Recent weight loss research found that long-term weight loss is difficult.
I found an article just after the holidays that was very depressing for me. While searching for research to back up another post, I found an article on CBC – Canada entitled “Obesity Research Confirms Long-term Weight Loss Almost Impossible” that touted recent studies proving that lasting weight loss was impossible. This article made me severely doubt my success, and I considered just giving up. The next day, I decided to reread the article and look at it from a scientific perspective.
The Obama administration under the leadership of Michelle Obama had put forth sweeping changes to the nutrition provided in our school systems. A good portion of which ends up in the garbage can because children just won’t eat the healthier alternatives that the education system provides. The question I have after reading the above article is, are we in a losing battle with weight? It appears that this research report may have found the answer but if it is impossible, why do so many people have success, and is there any value to trying?
Humans are biological creatures that have been designed with one means in mind: survival. We have evolved over hundreds of thousands of years to become what we are today. Our everyday existence revolves around this purpose. We have strong drives that force us to survive as a creature in a very rough world. Our most powerful drives are to eat, sleep, socialize, and procreate and they each center on furthering human existence. Hunger is one of the strongest of the drives we have, and it’s there to keep us alive even in times of drought and famine but are we not fighting a losing battle with obesity because of it?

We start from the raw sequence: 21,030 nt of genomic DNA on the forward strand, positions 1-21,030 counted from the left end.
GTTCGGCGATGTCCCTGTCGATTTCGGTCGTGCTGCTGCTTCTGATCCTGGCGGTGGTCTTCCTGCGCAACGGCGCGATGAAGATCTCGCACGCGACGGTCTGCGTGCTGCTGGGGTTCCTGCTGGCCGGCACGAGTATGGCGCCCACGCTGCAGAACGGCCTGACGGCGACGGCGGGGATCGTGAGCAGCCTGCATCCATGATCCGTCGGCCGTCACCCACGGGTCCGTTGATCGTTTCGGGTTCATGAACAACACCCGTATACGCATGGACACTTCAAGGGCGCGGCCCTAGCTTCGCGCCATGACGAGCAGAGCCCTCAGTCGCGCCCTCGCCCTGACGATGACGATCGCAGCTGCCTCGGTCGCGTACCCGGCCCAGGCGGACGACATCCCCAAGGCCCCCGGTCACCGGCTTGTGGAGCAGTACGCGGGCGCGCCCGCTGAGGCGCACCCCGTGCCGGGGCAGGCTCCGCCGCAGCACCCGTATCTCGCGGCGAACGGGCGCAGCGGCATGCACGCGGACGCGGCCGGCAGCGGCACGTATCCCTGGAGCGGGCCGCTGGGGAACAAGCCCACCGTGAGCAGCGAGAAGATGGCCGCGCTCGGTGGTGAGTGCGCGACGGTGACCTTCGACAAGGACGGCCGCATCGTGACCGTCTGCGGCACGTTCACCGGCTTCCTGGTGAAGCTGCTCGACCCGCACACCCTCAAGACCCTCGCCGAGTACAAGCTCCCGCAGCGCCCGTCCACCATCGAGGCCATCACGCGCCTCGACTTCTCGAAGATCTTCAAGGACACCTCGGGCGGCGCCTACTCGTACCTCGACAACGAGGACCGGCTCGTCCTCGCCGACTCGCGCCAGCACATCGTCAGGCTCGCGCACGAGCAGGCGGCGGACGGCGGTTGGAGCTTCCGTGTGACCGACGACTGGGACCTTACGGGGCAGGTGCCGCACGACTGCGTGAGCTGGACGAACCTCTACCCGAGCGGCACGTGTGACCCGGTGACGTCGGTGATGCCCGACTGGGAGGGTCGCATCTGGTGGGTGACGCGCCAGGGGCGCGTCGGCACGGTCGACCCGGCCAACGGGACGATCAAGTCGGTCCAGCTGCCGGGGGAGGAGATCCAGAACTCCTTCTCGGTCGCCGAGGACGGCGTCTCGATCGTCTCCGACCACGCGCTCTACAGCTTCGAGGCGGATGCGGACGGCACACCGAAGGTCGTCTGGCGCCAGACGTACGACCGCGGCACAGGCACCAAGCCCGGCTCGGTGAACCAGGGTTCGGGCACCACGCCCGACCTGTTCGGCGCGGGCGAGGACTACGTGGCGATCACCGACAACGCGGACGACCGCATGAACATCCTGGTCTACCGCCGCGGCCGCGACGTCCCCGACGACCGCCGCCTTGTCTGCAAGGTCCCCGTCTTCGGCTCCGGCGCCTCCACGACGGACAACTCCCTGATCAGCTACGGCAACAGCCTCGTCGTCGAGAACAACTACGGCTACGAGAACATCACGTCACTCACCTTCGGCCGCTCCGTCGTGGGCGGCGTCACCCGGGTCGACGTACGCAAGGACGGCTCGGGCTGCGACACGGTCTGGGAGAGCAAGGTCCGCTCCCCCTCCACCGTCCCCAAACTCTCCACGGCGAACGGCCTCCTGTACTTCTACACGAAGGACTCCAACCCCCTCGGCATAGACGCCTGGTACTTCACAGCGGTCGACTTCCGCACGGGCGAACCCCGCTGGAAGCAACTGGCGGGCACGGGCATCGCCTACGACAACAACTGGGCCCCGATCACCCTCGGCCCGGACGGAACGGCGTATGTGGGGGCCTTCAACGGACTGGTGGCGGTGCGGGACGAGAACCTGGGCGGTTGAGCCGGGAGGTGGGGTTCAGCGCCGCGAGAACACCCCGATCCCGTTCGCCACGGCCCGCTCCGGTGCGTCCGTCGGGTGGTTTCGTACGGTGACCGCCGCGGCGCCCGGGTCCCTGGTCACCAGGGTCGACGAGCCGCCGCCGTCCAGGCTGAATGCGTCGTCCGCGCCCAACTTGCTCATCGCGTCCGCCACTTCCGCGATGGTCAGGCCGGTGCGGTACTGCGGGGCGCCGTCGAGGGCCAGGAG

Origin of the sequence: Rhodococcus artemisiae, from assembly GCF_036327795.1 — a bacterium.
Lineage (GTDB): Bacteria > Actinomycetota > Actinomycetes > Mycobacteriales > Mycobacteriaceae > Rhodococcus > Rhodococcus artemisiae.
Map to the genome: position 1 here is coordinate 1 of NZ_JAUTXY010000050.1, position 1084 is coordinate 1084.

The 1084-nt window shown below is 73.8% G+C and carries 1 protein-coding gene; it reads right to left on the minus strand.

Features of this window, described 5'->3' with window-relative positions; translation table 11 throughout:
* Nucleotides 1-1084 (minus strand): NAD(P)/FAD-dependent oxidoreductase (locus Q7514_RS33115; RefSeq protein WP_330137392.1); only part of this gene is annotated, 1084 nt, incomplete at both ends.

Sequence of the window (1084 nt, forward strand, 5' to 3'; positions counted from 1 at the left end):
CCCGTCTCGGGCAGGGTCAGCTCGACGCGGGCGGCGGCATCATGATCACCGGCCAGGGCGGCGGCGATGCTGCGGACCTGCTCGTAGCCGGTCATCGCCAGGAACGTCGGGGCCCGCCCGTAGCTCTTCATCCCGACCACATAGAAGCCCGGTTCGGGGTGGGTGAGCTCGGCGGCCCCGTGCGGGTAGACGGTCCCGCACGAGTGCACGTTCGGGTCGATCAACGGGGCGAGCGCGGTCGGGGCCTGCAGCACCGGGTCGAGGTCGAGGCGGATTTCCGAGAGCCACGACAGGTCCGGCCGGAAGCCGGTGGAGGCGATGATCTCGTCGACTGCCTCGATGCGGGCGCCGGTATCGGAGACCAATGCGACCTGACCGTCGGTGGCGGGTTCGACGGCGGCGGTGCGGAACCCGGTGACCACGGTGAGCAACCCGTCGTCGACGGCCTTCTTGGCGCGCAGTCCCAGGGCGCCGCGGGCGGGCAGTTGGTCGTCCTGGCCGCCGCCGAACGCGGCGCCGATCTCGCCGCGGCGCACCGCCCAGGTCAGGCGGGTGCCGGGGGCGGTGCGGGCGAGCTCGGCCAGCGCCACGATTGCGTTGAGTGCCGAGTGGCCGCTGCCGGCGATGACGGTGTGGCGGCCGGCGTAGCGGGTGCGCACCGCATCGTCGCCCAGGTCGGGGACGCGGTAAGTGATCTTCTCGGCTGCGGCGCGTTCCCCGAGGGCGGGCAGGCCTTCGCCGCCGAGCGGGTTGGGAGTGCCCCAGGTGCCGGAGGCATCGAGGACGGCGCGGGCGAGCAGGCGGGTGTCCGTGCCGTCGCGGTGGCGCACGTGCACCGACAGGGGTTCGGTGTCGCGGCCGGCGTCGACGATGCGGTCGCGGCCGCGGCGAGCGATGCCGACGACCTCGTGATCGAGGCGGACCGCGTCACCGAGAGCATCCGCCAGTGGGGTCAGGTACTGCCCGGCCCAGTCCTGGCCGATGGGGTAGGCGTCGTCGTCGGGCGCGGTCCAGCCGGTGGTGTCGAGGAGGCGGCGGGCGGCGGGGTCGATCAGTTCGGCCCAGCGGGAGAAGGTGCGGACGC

Our bodies try to avoid starvation, and if we do go into starvation mode, we have very intense hunger pain that pushes us to find food and eat. Our metabolic rates decrease to conserve body stores as it takes its time to find food. Our bodies have evolved to be very efficient with energy and to both stores for a drought and to avoid weight loss at all cost. It is truly a fascinating survival technique that has backfired as food as become more plentiful. You can see from this adaptation to store more and more food for the drought (that is not coming in modern society), why long term weight loss is so difficult. The question is whether lasting weight loss and management is impossible or is it just difficult?
The premise behind the study is a new research study that points to a “truth that is emerging from the science of obesity.” The article continues by saying that “after years of research, it’s becoming apparent that it’s nearly impossible to lose weight permanently.” I should have stopped reading after the tagline for the article which is “No known cure for obesity except surgically shrinking the stomach.” The bottom line is that this article does not state anything new. It uses a research study that found that it is difficult to lose weight not that it was impossible. I don’t need to waste money on a research study to point this out to me. We have always known and reinforced this concept every day that we walk by the bread, pasta, or candy aisle in the grocery store.